Boden also forged a partnership with RBS/Natwest to help build its standalone digital bank, and was awarded an MBE in the Queen’s Birthday Honours List. All in all, she’s had a good year.
Total amount raised: £58 million
Previous rank: 90
Public officers above 58 years and with pre-existing conditions told to work from home: The Standard
Head of Public Service Joseph Kinyua. [File, Standard]
In a document from Head of Public Service, Joseph Kinyua new measure have been outlined to curb the bulging spread of covid-19. Public officers with underlying health conditions and those who are over 58 years -a group that experts have classified as most vulnerable to the virus will be required to execute their duties from home.
However, the new rule excluded personnel in the security sector and other critical and essential services.
“All State and public officers with pre-existing medical conditions and/or aged 58 years and above serving in CSG5 (job group ‘S’) and below or their equivalents should forthwith work from home,” read the document,” read the document.
To ensure that those working from home deliver, the Public Service directs that there be clear assignments and targets tasked for the period designated and a clear reporting line to monitor and review work done.
SEE ALSO: Thinking inside the cardboard box for post-lockdown work stations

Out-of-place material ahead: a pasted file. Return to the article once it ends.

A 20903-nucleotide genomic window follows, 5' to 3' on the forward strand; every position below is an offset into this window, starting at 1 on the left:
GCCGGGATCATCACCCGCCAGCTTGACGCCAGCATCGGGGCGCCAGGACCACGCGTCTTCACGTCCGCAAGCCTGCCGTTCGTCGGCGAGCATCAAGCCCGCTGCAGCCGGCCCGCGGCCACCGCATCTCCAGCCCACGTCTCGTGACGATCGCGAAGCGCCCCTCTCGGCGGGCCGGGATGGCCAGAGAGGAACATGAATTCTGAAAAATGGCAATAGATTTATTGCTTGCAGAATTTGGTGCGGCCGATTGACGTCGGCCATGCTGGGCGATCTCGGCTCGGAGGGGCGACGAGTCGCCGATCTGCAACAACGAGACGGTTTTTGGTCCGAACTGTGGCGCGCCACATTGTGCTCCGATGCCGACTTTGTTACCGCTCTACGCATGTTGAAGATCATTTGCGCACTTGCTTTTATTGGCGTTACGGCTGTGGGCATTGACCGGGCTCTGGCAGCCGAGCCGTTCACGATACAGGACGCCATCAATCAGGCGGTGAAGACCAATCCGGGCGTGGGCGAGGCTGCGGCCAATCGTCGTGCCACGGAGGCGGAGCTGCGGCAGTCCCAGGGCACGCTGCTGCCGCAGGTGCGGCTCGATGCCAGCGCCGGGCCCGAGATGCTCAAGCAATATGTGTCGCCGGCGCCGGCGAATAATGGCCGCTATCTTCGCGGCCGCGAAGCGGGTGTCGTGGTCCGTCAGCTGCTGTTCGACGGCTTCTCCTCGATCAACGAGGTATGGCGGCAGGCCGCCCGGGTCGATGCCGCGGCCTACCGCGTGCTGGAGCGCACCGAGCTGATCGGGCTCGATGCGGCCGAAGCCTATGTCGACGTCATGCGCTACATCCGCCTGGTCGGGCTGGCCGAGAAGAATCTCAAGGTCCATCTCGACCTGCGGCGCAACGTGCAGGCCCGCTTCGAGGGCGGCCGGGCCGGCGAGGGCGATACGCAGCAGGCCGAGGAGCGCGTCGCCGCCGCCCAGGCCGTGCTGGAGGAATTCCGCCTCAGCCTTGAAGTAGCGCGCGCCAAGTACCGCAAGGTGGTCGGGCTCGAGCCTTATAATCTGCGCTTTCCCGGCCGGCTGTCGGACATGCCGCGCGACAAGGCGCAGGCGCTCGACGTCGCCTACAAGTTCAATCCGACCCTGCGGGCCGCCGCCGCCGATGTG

Others measures outlined in the document include the provision of personal protective equipment to staff, provision of sanitizers and access to washing facilities fitted with soap and water, temperature checks for all staff and clients entering public offices regular fumigation of office premises and vehicles and minimizing of visitors except by prior appointments.
Officers who contract the virus and come back to work after quarantine or isolation period will be required to follow specific directives such as obtaining clearance from the isolation facility certified by the designated persons indicating that the public officer is free and safe from Covid-19. The officer will also be required to stay away from duty station for a period of seven days after the date of medical certification.
“The period a public officer spends in quarantine or isolation due to Covid-19, shall be treated as sick leave and shall be subject to the Provisions of the Human Resource Policy and procedures Manual for the Public Service(May,2016),” read the document.